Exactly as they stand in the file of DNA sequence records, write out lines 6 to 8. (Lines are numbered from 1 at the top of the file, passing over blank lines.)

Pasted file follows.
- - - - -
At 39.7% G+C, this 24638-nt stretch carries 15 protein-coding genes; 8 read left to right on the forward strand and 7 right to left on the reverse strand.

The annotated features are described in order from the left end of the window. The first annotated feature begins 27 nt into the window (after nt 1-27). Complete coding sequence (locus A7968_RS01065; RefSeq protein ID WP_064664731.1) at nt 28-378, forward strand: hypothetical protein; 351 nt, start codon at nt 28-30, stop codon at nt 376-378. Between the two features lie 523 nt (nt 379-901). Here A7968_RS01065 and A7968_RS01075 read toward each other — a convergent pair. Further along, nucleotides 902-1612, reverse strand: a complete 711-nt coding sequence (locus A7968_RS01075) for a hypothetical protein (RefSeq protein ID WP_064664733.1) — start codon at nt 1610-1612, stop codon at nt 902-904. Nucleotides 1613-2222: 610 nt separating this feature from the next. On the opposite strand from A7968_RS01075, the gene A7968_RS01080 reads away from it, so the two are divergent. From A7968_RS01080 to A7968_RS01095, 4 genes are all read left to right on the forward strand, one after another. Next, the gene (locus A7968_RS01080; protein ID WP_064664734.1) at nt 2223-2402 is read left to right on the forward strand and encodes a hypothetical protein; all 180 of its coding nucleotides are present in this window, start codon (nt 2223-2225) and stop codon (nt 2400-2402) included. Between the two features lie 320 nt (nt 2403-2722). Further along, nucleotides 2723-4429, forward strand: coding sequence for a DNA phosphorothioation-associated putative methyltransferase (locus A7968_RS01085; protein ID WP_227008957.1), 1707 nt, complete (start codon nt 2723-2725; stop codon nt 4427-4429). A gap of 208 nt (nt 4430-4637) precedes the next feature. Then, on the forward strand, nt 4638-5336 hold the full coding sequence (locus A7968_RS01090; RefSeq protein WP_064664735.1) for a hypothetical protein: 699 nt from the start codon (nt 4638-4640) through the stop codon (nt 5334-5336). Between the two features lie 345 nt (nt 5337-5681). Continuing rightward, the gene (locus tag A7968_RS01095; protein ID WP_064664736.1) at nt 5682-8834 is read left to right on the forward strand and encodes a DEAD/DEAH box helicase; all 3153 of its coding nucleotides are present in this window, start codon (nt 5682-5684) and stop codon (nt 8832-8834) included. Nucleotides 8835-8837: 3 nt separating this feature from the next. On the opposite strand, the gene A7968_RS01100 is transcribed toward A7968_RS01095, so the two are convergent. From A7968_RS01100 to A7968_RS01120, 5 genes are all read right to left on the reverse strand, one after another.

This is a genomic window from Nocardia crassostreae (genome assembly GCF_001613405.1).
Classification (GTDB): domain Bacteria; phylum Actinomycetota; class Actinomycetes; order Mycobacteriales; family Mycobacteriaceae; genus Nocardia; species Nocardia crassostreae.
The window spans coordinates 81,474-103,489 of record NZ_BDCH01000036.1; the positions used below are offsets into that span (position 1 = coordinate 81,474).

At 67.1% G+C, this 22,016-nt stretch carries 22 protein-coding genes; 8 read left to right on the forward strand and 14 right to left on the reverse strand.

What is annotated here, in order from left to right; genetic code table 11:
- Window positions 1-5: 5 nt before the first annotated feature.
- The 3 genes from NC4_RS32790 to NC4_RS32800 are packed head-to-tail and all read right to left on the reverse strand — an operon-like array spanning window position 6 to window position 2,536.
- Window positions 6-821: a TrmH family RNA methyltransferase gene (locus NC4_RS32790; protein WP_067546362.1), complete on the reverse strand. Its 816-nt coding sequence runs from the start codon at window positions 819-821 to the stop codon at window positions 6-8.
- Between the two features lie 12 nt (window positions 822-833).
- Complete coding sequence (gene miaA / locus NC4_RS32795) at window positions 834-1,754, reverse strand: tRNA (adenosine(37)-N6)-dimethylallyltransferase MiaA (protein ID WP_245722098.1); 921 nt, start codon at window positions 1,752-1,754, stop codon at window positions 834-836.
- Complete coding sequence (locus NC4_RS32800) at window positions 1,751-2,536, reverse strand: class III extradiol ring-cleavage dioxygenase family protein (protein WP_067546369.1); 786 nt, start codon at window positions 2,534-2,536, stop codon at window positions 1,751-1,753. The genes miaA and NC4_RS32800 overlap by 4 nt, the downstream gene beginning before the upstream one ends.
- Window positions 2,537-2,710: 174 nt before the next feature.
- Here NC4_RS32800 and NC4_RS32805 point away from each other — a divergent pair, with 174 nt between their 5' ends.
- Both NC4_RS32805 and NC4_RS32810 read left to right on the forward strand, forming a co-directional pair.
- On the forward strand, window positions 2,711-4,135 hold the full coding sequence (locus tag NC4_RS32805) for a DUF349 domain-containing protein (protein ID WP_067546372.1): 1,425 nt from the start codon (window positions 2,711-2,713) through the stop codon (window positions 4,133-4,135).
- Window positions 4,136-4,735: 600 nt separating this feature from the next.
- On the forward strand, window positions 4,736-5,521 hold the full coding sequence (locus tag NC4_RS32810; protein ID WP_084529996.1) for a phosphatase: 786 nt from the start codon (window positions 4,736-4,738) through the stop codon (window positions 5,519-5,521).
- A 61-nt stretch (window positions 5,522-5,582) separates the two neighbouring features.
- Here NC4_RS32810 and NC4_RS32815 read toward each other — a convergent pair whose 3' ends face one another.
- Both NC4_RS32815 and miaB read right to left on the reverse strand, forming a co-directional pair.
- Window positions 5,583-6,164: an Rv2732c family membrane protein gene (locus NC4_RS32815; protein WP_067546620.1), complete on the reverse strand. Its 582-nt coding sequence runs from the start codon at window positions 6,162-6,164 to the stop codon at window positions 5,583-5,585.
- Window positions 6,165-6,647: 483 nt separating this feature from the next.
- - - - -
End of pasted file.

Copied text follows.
At 67.1% G+C, this 22,016-nt stretch carries 22 protein-coding genes; 8 read left to right on the forward strand and 14 right to left on the reverse strand.

What is annotated here, in order from left to right; genetic code table 11:
- Window positions 1-5: 5 nt before the first annotated feature.